Look for a Jet 1236 or a Delta 1440 for a good starting point in a “full size” lathe. Either of the two are good selections to dip your toes into the turning vortex. You can go with a Jet or Rikon mini-lathe if you want to start with something smaller, but I suspect that you will soon outgrow either of these.

View ForestGrl's profile

ForestGrl

445 posts in 552 days


#10 posted 09-12-2015 12:00 AM


[Snip] I need a lathe able to turn cups and bowls.

- stonecarver

Bowls of what size? An important question to consider. I have an old Jet 1236, fastened to a shop-made “mobile” base made of 4×4’s, weighted only by turning tools and tool rests in a box at the moment. It’s fine for 8”-9” bowls so far, doesn’t dance across the floor—but I don’t throw a big chunk-o-log on it either. It may need more weight when approaching the maximum 12” swing. If your bowls will be in that neighborhood, then a 1236 should work fine for you. From everything I’ve read, might be best to stay away from tube-lathes. Lesson I learned from Lathe#1 was: Check to be sure the headstock and tailstock line up. Also, listen for bearing noise. I’m sure there are other things on the checklist, but those two I missed the first time around.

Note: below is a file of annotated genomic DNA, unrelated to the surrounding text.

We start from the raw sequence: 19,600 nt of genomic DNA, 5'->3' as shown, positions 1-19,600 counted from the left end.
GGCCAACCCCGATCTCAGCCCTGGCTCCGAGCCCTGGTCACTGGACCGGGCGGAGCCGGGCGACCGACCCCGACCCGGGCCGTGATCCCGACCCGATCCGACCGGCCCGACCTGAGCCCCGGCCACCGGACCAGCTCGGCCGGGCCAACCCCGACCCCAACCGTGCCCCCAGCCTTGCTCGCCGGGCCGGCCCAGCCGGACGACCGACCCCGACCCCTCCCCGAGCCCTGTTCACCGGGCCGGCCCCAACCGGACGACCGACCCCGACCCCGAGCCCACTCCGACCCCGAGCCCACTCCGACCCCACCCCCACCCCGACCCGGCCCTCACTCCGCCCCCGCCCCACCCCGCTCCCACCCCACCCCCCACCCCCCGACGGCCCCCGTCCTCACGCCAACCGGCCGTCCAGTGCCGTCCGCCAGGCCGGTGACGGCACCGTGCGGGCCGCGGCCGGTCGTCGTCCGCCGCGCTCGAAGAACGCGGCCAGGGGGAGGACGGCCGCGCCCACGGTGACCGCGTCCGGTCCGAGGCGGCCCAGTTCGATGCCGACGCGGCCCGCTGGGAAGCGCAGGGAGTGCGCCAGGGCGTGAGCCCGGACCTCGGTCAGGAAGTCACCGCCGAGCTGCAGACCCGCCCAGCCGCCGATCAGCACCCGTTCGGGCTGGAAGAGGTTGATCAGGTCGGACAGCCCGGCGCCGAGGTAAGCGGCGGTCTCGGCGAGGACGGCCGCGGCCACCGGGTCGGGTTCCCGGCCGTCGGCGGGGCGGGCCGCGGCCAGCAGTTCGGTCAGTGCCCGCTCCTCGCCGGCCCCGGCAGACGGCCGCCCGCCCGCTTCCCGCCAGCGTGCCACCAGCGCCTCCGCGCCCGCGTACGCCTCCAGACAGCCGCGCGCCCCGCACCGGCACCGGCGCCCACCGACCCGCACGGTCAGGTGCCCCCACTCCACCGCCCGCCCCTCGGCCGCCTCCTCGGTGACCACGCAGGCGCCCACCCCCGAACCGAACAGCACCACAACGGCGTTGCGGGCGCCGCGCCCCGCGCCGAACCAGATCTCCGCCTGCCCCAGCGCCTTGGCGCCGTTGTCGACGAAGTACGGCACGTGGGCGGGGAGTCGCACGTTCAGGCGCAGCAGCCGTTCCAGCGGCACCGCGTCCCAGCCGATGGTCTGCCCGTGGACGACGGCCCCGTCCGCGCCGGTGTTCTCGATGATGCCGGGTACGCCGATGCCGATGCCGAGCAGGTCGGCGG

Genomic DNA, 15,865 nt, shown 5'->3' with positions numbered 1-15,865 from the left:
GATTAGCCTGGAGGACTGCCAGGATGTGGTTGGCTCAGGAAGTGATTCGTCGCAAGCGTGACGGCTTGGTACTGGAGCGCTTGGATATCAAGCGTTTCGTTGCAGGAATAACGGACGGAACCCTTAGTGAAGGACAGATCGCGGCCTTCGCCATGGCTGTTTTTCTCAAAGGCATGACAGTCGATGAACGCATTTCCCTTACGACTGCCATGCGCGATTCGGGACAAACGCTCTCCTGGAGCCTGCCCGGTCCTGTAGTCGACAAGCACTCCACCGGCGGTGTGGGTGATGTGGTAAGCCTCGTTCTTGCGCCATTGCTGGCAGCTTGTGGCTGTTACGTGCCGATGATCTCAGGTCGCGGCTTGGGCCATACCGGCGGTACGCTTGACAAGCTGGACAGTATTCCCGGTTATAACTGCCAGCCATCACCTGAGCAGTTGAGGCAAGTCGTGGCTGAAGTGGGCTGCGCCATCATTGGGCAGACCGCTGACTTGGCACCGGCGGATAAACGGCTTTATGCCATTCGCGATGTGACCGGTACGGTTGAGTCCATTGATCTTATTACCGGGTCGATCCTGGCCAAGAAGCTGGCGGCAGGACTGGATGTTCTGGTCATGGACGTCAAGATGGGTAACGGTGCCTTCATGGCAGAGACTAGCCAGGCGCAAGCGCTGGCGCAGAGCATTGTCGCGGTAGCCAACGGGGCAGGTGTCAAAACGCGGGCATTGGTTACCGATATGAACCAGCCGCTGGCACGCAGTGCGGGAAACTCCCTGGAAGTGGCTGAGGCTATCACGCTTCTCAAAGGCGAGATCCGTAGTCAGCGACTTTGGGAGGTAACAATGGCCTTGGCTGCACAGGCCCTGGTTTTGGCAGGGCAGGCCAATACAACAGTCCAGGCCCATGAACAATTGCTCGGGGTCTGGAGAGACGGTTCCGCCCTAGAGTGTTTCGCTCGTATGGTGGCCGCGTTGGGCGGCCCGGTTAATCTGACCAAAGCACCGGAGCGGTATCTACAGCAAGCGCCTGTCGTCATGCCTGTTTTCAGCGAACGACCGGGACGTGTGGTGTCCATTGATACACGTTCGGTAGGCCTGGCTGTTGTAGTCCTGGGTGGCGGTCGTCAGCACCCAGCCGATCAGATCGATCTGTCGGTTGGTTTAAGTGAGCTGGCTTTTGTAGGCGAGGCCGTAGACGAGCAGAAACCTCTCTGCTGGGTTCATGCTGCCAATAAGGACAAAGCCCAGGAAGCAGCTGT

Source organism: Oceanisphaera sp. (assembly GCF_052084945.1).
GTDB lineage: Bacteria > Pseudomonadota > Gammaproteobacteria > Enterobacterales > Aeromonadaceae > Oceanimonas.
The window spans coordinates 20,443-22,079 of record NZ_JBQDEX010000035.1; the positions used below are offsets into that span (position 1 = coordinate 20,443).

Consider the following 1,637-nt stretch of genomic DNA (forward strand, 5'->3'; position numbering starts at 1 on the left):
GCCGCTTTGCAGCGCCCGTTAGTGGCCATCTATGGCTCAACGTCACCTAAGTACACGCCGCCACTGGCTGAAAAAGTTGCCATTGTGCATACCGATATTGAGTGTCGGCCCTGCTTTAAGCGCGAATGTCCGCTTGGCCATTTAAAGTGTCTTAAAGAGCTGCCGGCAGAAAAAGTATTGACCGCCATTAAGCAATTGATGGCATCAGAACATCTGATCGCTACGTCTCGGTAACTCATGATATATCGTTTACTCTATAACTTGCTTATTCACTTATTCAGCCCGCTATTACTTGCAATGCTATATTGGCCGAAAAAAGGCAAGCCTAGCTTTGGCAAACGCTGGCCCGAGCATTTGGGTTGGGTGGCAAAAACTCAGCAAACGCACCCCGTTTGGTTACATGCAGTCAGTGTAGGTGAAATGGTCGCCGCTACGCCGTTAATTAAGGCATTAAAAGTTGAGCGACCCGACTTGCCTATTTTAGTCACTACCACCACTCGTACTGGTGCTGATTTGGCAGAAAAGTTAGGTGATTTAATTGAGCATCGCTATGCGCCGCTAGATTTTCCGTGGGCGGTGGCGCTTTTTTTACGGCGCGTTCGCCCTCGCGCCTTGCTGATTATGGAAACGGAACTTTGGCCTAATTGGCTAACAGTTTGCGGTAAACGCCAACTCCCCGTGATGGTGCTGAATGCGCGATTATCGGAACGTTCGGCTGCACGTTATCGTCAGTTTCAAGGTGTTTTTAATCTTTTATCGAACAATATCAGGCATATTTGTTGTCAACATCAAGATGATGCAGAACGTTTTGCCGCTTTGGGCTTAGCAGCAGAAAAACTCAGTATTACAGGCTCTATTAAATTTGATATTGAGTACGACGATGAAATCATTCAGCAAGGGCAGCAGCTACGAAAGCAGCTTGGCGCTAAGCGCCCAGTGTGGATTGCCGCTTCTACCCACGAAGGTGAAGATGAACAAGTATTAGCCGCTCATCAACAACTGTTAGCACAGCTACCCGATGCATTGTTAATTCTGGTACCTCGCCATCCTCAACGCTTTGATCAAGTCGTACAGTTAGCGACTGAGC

Jamie

-- My mother said that anyone learning to cook needed a large dog to eat the mistakes. As a sculptor of wood I have always tried to keep a fireplace. (Norman Ridenour)

View ForestGrl's profile

ForestGrl

445 posts in 552 days


#11 posted 09-12-2015 12:05 AM

Ahhh, just noticed the tools in the picture. Some of the older Craftsman (and Rockwell) tools can be quite nice, but be careful if you buy used tools—be sure they are high-speed steel. I recently bought a 6- or 7-piece set of Rockwells from the 1970s. They are HSS, unused and really fine tools (except gouges are shallow-flute and ground in an odd old-fashioned way). Do you know how to test for carbon v. HSS?

-- My mother said that anyone learning to cook needed a large dog to eat the mistakes. As a sculptor of wood I have always tried to keep a fireplace. (Norman Ridenour)